The state Attorney General’s Office filed felony wiretapping charges Thursday against Luzerne County Controller Walter Griffith, ending months of speculation about the status of accusations he recorded people without their knowledge or permission.
Griffith, 58, of Kingston Township, faces three counts of “intercept communications,” according to the state filing with the office of District Judge Martin Kane in Wilkes-Barre.
An arraignment is scheduled before Kane at 10 a.m. today. Griffith faces up to 21 years in prison because each wiretap violation carries a maximum sentence of seven years.
Griffith is on the Republican ballot in Tuesday’s primary election seeking the party’s nomination for a second four-year controller term. He is running against Republican Karen Ceppa-Hirko, a Wilkes-Barre tax accountant.
Griffith said he was informed of the pending charges and arraignment on Thursday. He has denied any wrongdoing but said he can’t comment on the charges. However, he pointed out his arraignment is five days before the election.
“I think timing is everything. I think the general public can tell why this is happening now. That should speak volumes,” Griffith said.
“In my zeal to make people accountable, some want to cost me the election.”
Charges had been expected because county District Attorney Stefanie Salavantis publicly said in January that Griffith had illegally recorded conversations and supplied them to a grand jury investigating the Hotel Sterling’s nonprofit owner, CityVest.
CityVest board member Y. Judd Shoval filed a civil suit against Griffith in county court over the wiretaps and privacy invasion, Salavantis said.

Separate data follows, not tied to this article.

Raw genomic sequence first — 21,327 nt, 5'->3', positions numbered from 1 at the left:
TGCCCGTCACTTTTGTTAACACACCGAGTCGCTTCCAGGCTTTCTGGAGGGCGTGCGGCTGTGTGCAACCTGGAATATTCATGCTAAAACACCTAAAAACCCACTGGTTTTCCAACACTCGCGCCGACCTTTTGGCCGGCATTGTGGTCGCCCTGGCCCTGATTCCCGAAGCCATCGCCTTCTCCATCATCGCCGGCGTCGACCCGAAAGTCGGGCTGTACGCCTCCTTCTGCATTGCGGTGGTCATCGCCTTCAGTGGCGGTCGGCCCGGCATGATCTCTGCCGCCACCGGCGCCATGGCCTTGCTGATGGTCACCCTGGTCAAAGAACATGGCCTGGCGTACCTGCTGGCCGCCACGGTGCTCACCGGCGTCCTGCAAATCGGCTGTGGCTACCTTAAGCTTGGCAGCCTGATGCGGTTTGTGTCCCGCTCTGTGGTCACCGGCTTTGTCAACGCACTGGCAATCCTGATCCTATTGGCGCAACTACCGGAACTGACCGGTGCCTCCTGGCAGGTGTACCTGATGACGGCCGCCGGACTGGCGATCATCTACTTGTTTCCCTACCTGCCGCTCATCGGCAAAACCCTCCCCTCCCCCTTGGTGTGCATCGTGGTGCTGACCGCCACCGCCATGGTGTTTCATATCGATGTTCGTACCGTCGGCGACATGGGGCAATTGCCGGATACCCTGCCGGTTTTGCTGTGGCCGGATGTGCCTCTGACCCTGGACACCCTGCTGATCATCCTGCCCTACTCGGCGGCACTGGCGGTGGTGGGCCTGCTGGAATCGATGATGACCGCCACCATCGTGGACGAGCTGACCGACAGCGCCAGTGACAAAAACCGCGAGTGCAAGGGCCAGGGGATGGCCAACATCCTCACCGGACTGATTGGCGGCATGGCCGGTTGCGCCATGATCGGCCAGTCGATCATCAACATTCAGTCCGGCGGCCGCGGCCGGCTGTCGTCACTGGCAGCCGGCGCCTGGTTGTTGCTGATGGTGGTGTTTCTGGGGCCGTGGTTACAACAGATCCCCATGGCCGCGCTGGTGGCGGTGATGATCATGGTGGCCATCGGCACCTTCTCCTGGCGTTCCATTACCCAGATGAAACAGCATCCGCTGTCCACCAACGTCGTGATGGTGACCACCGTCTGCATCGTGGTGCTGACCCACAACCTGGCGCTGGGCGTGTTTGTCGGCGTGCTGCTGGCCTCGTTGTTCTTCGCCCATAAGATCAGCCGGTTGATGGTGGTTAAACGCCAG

Salavantis said Griffith gave the grand jury recordings of Shoval. She said she forwarded the investigation to the state Attorney General’s Office because it involves another elected county official.
Sources say Griffith also is accused of recording a closed-door county Retirement Board executive session and another conversation about county-related litigation.
The state’s filing did not include a narrative detailing the alleged illegal recordings that prompted the charges — information that will be released today.
The state wiretap law is strict in requiring all parties know a conversation is being recorded. An offender’s intent in making the recording is irrelevant, attorneys have said.
While the county is funding and handling Griffith’s defense in the civil suit, Griffith said he must pay for his criminal defense. He has hired local attorney Mark Bufalino.
Griffith said he made sacrifices getting involved in county government as a taxpayer and later an elected official but doesn’t regret any of his decisions.
He said he missed his daughter Samantha’s white coat ceremony for her pharmacy degree in 2008 because he and taxpayer Ed Chesnovitch volunteered, without attorney representation, to challenge the county’s court filing to borrow $17 million to cover debt. Their objections helped to convince a judge to lower the county’s borrowing to $5.3 million.
Griffith also said he shut down his auto repair business as promised to be a full-time controller. He is paid $36,562 annually as controller — the pay will increase to $64,999 for the controller elected in November.
“Everything I’ve done has been for the betterment of the county and the people of this county,” Griffith said. “Some people are trying to get rid of the independent watchdog who’s watching the store.”
Griffith’s critics have accused him of publicly attacking them without fully researching the facts or discussing his concerns with them in advance. He has been portrayed as a media hound, but he said he turns to the press when he believes county officials ignore his findings.
Times Leader staff writer Edward Lewis contributed to this report.